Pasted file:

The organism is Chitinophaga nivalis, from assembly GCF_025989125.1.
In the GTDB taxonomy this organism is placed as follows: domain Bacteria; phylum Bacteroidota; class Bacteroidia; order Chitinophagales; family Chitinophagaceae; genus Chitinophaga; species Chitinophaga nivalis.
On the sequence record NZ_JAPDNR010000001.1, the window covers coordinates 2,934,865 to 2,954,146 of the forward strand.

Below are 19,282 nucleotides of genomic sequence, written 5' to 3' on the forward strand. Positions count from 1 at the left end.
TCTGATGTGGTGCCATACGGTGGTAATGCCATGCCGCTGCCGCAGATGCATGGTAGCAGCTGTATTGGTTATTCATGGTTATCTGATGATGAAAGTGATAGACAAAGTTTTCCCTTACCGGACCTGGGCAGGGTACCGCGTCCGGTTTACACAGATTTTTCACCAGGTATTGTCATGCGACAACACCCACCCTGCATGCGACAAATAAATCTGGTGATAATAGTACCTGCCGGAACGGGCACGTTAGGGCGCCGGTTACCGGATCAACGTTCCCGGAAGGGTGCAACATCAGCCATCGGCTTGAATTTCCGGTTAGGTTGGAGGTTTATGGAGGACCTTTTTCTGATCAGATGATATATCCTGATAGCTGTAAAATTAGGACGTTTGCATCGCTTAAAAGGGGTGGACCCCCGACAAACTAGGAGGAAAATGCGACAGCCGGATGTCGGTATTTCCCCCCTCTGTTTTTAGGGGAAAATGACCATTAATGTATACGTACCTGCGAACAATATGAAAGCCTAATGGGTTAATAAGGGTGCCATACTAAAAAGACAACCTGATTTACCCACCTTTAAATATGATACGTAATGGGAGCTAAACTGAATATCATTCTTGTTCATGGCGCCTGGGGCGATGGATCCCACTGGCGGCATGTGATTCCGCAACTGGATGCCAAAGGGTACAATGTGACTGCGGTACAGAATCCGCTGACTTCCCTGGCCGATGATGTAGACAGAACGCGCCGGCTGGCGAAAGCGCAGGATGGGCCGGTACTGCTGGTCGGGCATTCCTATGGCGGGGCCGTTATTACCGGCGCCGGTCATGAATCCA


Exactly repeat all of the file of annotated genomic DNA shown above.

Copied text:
The organism is Chitinophaga nivalis, from assembly GCF_025989125.1.
In the GTDB taxonomy this organism is placed as follows: domain Bacteria; phylum Bacteroidota; class Bacteroidia; order Chitinophagales; family Chitinophagaceae; genus Chitinophaga; species Chitinophaga nivalis.
On the sequence record NZ_JAPDNR010000001.1, the window covers coordinates 2,934,865 to 2,954,146 of the forward strand.

Below are 19,282 nucleotides of genomic sequence, written 5' to 3' on the forward strand. Positions count from 1 at the left end.
TCTGATGTGGTGCCATACGGTGGTAATGCCATGCCGCTGCCGCAGATGCATGGTAGCAGCTGTATTGGTTATTCATGGTTATCTGATGATGAAAGTGATAGACAAAGTTTTCCCTTACCGGACCTGGGCAGGGTACCGCGTCCGGTTTACACAGATTTTTCACCAGGTATTGTCATGCGACAACACCCACCCTGCATGCGACAAATAAATCTGGTGATAATAGTACCTGCCGGAACGGGCACGTTAGGGCGCCGGTTACCGGATCAACGTTCCCGGAAGGGTGCAACATCAGCCATCGGCTTGAATTTCCGGTTAGGTTGGAGGTTTATGGAGGACCTTTTTCTGATCAGATGATATATCCTGATAGCTGTAAAATTAGGACGTTTGCATCGCTTAAAAGGGGTGGACCCCCGACAAACTAGGAGGAAAATGCGACAGCCGGATGTCGGTATTTCCCCCCTCTGTTTTTAGGGGAAAATGACCATTAATGTATACGTACCTGCGAACAATATGAAAGCCTAATGGGTTAATAAGGGTGCCATACTAAAAAGACAACCTGATTTACCCACCTTTAAATATGATACGTAATGGGAGCTAAACTGAATATCATTCTTGTTCATGGCGCCTGGGGCGATGGATCCCACTGGCGGCATGTGATTCCGCAACTGGATGCCAAAGGGTACAATGTGACTGCGGTACAGAATCCGCTGACTTCCCTGGCCGATGATGTAGACAGAACGCGCCGGCTGGCGAAAGCGCAGGATGGGCCGGTACTGCTGGTCGGGCATTCCTATGGCGGGGCCGTTATTACCGGCGCCGGTCATGAATCCA